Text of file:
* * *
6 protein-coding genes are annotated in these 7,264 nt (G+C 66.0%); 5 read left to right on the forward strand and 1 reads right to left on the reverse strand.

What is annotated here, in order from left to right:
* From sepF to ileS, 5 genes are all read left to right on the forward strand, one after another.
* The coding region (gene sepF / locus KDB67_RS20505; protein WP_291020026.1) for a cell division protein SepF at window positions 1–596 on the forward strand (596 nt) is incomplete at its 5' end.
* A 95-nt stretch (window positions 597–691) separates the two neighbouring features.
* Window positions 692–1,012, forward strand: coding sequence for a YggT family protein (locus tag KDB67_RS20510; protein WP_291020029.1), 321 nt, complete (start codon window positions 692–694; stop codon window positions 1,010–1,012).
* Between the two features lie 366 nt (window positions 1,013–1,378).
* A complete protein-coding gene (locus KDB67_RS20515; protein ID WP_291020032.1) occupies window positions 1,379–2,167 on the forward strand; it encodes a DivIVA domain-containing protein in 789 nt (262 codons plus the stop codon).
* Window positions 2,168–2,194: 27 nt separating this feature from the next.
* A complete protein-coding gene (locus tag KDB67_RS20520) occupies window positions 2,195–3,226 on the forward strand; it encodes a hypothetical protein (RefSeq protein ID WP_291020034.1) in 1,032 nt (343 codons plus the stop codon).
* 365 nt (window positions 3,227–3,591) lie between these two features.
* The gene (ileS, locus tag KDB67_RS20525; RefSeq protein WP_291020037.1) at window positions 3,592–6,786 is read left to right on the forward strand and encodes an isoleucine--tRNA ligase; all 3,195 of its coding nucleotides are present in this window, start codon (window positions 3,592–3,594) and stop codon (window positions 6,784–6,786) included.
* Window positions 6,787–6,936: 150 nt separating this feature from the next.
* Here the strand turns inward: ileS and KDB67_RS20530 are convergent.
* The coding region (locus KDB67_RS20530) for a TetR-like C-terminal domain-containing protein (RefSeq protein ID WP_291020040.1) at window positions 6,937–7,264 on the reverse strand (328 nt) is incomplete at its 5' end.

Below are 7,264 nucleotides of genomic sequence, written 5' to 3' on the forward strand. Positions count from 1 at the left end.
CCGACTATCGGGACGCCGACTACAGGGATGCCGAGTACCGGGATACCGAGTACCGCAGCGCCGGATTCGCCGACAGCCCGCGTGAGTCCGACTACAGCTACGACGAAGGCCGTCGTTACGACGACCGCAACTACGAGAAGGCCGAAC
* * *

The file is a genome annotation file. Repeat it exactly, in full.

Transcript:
6 protein-coding genes are annotated in these 7,264 nt (G+C 66.0%); 5 read left to right on the forward strand and 1 reads right to left on the reverse strand.

What is annotated here, in order from left to right:
* From sepF to ileS, 5 genes are all read left to right on the forward strand, one after another.
* The coding region (gene sepF / locus KDB67_RS20505; protein WP_291020026.1) for a cell division protein SepF at window positions 1–596 on the forward strand (596 nt) is incomplete at its 5' end.
* A 95-nt stretch (window positions 597–691) separates the two neighbouring features.
* Window positions 692–1,012, forward strand: coding sequence for a YggT family protein (locus tag KDB67_RS20510; protein WP_291020029.1), 321 nt, complete (start codon window positions 692–694; stop codon window positions 1,010–1,012).
* Between the two features lie 366 nt (window positions 1,013–1,378).
* A complete protein-coding gene (locus KDB67_RS20515; protein ID WP_291020032.1) occupies window positions 1,379–2,167 on the forward strand; it encodes a DivIVA domain-containing protein in 789 nt (262 codons plus the stop codon).
* Window positions 2,168–2,194: 27 nt separating this feature from the next.
* A complete protein-coding gene (locus tag KDB67_RS20520) occupies window positions 2,195–3,226 on the forward strand; it encodes a hypothetical protein (RefSeq protein ID WP_291020034.1) in 1,032 nt (343 codons plus the stop codon).
* 365 nt (window positions 3,227–3,591) lie between these two features.
* The gene (ileS, locus tag KDB67_RS20525; RefSeq protein WP_291020037.1) at window positions 3,592–6,786 is read left to right on the forward strand and encodes an isoleucine--tRNA ligase; all 3,195 of its coding nucleotides are present in this window, start codon (window positions 3,592–3,594) and stop codon (window positions 6,784–6,786) included.
* Window positions 6,787–6,936: 150 nt separating this feature from the next.
* Here the strand turns inward: ileS and KDB67_RS20530 are convergent.
* The coding region (locus KDB67_RS20530) for a TetR-like C-terminal domain-containing protein (RefSeq protein ID WP_291020040.1) at window positions 6,937–7,264 on the reverse strand (328 nt) is incomplete at its 5' end.

Below are 7,264 nucleotides of genomic sequence, written 5' to 3' on the forward strand. Positions count from 1 at the left end.
CCGACTATCGGGACGCCGACTACAGGGATGCCGAGTACCGGGATACCGAGTACCGCAGCGCCGGATTCGCCGACAGCCCGCGTGAGTCCGACTACAGCTACGACGAAGGCCGTCGTTACGACGACCGCAACTACGAGAAGGCCGAAC